Just thinking: for those who dream of going fulltime in a RV

No one knows just how many fulltime RVers there are. For one thing, there’s no official definition of just what a fulltime RVer is! It’s obvious that there are a lot of us who are, as it has been called, “living the RV dream.”

Since I post a lot of fulltime budget information my blog has attracted folks who are still in the “dreaming” stage and researching information on the lifestyle. While I’m no expert and there are lots of people who know more about this stuff than I do I’m glad to share what we are learning. This post is directed to those dreamers who want to sell everything and hit the road in a RV. (It isn’t for people who have jobs that require or allow them to travel or people who have lost their jobs and are thinking of getting a RV as a source of housing, etc.)

Recently we received news that a fulltiming couples had a health emergency. I’m glad to have received good news on the immediate prognosis but this crisis will quite likely change the rest of their lives. Some folks have concluded that one lesson to be learned from this is that they should stop dreaming of going fulltime and jump to it while the jumping is good. On one hand, I agree that for some people this is a good takeaway. For instance we met a couple who actually retired and went fulltime. However, his previous employer made the man an offer he couldn’t refuse so he went back to work for a short stay. That short stay has now lasted three years! It’s their business but I can’t help but wonder if the day will come when they will wish they had returned to the RV dream rather than stay in the 9:00-5:00 environment.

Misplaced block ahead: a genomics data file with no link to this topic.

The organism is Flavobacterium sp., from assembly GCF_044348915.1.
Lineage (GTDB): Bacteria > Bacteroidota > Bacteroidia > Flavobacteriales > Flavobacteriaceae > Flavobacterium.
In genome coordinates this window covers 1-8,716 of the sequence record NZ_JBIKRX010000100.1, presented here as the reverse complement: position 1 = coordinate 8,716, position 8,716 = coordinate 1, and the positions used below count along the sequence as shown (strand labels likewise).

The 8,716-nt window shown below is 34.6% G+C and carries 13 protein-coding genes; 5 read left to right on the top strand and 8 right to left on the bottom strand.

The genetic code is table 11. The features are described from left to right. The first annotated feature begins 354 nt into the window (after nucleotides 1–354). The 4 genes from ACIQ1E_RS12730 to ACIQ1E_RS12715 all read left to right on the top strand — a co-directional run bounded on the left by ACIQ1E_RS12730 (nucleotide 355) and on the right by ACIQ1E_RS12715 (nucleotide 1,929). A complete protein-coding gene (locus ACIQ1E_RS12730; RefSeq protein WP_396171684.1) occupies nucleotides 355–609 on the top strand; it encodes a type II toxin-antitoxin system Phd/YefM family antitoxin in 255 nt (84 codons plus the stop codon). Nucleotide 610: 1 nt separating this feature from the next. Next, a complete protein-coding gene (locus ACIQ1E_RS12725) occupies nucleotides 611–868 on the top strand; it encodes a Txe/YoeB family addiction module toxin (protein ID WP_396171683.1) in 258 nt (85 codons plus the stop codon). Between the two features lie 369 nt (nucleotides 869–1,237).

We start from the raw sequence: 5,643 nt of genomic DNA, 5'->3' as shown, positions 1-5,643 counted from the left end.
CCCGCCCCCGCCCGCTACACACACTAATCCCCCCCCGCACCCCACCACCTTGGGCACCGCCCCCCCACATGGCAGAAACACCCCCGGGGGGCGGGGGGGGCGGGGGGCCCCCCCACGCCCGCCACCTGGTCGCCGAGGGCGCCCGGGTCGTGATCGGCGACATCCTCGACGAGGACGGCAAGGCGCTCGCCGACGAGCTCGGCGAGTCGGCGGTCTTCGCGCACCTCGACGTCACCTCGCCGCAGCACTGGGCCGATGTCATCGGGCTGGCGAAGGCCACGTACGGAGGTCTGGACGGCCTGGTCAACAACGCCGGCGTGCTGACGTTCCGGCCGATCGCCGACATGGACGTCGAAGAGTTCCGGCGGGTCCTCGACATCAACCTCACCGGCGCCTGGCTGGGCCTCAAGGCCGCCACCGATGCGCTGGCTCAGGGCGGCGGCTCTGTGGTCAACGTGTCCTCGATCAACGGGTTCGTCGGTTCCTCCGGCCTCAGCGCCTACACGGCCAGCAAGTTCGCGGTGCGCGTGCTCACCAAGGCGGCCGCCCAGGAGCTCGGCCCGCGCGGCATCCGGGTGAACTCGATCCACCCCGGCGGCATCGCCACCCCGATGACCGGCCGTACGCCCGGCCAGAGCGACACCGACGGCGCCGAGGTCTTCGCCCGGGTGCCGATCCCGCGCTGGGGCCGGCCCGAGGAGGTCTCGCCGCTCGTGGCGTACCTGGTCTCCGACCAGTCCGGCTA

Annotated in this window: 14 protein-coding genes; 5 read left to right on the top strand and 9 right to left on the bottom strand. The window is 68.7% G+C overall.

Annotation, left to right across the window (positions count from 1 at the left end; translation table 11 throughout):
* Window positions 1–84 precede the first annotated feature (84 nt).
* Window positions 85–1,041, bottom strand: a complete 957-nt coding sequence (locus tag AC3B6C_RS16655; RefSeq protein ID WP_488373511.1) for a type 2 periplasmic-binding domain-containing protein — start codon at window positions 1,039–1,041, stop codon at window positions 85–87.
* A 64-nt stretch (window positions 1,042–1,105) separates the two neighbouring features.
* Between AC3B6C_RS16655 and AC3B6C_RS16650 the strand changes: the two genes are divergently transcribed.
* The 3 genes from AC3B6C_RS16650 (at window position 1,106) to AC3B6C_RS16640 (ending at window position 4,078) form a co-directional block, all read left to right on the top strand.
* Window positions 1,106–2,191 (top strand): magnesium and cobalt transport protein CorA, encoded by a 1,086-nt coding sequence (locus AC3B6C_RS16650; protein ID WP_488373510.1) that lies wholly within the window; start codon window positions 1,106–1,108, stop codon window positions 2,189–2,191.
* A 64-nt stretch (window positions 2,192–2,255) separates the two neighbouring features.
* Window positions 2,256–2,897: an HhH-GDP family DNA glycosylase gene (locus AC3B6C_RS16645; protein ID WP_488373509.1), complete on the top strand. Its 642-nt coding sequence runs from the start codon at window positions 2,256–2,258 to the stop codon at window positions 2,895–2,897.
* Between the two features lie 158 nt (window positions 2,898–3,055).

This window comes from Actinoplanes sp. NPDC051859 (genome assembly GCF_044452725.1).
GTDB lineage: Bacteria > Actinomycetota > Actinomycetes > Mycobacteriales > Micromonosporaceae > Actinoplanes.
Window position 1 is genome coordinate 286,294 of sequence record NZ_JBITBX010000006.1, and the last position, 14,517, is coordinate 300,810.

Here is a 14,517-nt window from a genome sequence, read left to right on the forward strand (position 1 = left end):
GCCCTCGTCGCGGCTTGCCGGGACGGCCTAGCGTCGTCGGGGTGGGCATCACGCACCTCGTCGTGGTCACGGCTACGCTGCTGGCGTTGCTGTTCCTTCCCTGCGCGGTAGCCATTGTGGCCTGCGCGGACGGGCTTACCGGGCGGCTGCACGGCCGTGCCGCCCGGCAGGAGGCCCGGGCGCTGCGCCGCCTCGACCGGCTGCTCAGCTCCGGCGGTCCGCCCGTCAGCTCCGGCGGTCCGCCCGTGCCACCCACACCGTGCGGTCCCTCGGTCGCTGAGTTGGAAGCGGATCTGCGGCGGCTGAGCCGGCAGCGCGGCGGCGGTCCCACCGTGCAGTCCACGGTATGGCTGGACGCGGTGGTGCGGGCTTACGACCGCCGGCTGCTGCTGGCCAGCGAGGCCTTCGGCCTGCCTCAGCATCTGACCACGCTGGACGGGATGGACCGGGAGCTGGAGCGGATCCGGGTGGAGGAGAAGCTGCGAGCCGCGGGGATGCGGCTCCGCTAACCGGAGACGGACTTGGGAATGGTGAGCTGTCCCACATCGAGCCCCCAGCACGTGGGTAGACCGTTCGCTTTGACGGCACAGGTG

Here’s a related article.

Frankly, though, I’m not sure “just do it” is the right message for everyone. Again, these remarks are in reference to those who see fulltiming as pursuing a dream and not for those who are considering the RV life as alternative housing and such so please read this from that point of view.

  1. First, “now” isn’t the right time for everyone. There’s a right time and a wrong time for all the stages of life. While I’m not saying that you need millions of dollars socked away before you go fulltime you do need an income that will support the lifestyle and that includes a source of health care insurance. Put more directly: if you can’t afford to go fulltime then don’t. Instead, continue working toward a fulltime RVing retirement by planning, preparing financially, and taking care of yourself physically.
  2. Second, don’t get in if you don’t have a way out. Don’t mortgage your future for the present. You may not have an exact plan but have a way to conclude your fulltime life and move to the next phase of life. Aside from those who suddenly pass away, sooner or later everyone has to hang up the keys. Hopefully, that will come as the result of the decision that you’ve “been there and done that” but it may come in the form of a trip to the emergency room. As you contemplate entering this lifestyle be sure to include at least a basic framework and capability for leaving it. Also, related and worth mention, is that your vehicle(s) and RV have a limited lifespan. While you don’t need money to replace them hidden under your mattress there needs to be at least some thought given to what you will do if and when your need to upgrade these vital items.